When a potential acquirer contacts Summit Wealth & Retirement Partners, partner Robert Cucchiaro usually knows who’s calling - private equity.
With private equity firms aggressively acquiring registered investment advisors, attracted by high-margin, recurring revenue, Summit Wealth’s appeal is easy to see.
Based in Danville, Calif., about 30 miles east of San Francisco, Summit Wealth has two partners, seven employees, and $550 million of assets under management. About 20% of its clients are ultra-high-net-worth individuals. The firm also has many young, high-income clients, including doctors, lawyers, and retirees.
“We can offer you capital to grow your business” is the usual pitch. Though Cucchiaro is in his prime at 39 years old, and not looking to cash out, his partner, Hal Porter, 64, is closer to considering his next options.
Private equity firms find Summit Wealth enticing because it offers “recurring revenue based on higher client retention rates, a scalable business, and a modest number of employers including two partners, analysts in the middle and administrative staff,” Cucchiaro says.
But there’s one big reason why Cucchiaro keeps rebuffing overtures: private equity firms always demand a majority interest, enabling them to call the shots.
If Cucchiaro and his partner sell, the private equity acquirer would have “hiring and firing decisions, control of the purse strings, and control of who we keep and how we market ourselves,” he says.
Cucchiaro has a good friend whose RIA was acquired by a private equity firm. She told him in the new environment, “It’s growth at all costs.” The new firm has lowered its standards and started marketing to clients based two hours away while relinquishing some of its personal touch and frequent client meetings.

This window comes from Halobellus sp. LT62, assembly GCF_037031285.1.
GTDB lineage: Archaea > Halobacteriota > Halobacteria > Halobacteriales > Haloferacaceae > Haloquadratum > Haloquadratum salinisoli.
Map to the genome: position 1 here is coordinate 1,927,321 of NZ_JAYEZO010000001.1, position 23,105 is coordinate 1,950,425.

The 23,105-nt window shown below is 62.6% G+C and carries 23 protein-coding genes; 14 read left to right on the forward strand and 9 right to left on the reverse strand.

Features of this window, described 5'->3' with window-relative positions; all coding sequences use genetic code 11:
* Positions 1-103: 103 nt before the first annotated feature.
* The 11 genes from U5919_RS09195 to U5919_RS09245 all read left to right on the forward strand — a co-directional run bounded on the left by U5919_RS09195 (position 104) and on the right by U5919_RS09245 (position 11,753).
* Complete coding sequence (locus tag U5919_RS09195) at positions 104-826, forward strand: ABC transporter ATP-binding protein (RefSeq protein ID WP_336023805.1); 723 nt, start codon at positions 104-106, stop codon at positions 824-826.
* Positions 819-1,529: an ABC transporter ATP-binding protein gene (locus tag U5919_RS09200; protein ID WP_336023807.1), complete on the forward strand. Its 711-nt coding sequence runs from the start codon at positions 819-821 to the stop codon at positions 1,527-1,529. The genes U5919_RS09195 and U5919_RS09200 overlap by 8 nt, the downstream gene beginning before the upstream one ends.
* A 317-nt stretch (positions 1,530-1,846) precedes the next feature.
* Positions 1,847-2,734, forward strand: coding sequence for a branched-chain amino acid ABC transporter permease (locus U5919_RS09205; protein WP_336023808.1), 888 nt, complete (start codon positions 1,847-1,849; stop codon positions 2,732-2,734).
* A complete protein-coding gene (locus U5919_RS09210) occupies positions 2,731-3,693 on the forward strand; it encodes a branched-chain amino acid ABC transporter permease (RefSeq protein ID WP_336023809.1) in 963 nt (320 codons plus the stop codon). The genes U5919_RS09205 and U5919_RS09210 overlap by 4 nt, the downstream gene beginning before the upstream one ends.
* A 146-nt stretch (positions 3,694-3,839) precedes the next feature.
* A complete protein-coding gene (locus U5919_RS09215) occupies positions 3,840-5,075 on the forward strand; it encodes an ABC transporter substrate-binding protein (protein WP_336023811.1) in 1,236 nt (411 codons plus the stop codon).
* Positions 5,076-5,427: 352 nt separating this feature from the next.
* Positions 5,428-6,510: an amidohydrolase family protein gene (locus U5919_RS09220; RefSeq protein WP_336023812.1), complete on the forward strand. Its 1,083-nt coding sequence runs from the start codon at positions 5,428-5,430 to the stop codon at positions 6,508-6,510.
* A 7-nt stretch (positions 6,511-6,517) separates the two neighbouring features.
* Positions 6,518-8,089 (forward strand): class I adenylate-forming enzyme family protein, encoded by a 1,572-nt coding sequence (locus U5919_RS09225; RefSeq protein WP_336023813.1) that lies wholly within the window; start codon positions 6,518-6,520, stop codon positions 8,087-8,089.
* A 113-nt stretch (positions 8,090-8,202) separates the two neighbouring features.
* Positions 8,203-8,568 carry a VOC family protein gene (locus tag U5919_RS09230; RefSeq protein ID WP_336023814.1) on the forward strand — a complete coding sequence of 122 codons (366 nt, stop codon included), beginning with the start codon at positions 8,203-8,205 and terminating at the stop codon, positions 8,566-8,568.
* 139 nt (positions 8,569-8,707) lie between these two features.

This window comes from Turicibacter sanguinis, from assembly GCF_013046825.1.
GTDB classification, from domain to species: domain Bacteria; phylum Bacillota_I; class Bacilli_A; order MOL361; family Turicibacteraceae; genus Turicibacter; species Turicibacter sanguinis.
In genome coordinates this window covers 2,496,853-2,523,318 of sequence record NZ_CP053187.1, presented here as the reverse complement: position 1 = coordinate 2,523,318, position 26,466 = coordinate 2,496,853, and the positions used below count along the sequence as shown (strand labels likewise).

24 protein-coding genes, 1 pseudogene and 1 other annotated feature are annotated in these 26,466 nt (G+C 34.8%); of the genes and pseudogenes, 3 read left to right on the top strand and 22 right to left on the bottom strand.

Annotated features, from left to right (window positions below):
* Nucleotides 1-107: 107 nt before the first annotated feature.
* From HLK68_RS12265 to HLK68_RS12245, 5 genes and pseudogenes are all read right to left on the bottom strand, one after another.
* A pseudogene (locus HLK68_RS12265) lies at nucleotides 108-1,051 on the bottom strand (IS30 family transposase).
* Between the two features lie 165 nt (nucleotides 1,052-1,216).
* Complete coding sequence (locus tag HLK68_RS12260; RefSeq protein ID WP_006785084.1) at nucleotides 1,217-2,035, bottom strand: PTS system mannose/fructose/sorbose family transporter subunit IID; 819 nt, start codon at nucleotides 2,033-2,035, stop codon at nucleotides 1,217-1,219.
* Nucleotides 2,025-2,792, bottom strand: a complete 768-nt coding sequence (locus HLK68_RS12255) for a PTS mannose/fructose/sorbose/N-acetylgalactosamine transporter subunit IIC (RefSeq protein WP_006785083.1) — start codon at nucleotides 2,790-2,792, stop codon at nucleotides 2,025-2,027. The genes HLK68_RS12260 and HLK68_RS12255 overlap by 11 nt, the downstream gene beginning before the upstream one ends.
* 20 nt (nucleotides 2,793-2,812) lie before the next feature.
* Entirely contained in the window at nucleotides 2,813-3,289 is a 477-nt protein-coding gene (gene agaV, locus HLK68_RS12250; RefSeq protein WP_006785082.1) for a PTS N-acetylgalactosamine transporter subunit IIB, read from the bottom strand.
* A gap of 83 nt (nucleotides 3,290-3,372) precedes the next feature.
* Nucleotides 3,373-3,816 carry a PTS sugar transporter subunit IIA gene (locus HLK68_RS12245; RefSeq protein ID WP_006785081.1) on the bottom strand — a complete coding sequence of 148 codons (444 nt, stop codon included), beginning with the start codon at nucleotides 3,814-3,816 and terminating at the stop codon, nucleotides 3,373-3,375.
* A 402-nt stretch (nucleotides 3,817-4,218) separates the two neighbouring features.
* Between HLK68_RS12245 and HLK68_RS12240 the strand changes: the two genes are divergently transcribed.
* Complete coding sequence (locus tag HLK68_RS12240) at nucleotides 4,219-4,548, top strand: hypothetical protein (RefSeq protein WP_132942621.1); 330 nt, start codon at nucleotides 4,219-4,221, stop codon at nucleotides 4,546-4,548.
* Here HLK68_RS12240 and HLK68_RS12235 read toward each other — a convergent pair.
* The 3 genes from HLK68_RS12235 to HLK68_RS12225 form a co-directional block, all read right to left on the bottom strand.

But Cucchiaro is quick to acknowledge that being run by a private equity firm with deep pockets could yield monetary rewards. “Our growth rate goes from 15% to 25%. If 80% of your net worth is in the business, isn’t it good to diversify?” he asks himself.
Cucchiaro conjures a future ruled by private equity firms. In it, there’d be growth but massive dark clouds. He imagines hearing, “We’re going to feed you new leads and you have to take on all newcomers, and your criteria for clients will diminish. Eventually you could be taking on more clients than you could serve.”
“Bottom-line,” Cucchiaro, says, “the private equity firm is not a long-term owner. They want to pump it full of growth and sell it. So, you’re going to cash out and move on.”
Summit Wealth has also received offers from family-owned wealth management firms, and merchant bankers, to buy a minority interest in the firm. In this kind of a deal, Cucchiaro and his partner could still call the shots while gaining an infusion of capital. However, thus far, they’ve resisted this option, too.
Summit Wealth may have been wise to go it alone given that private equity firms continue to aggressively pursue RIAs. Joseph Gerakos, a professor of business administration at the Tuck School of Business at Dartmouth College, notes that “private equity firms are buying more of everything. Are they buying more investment advisors than exterminators?”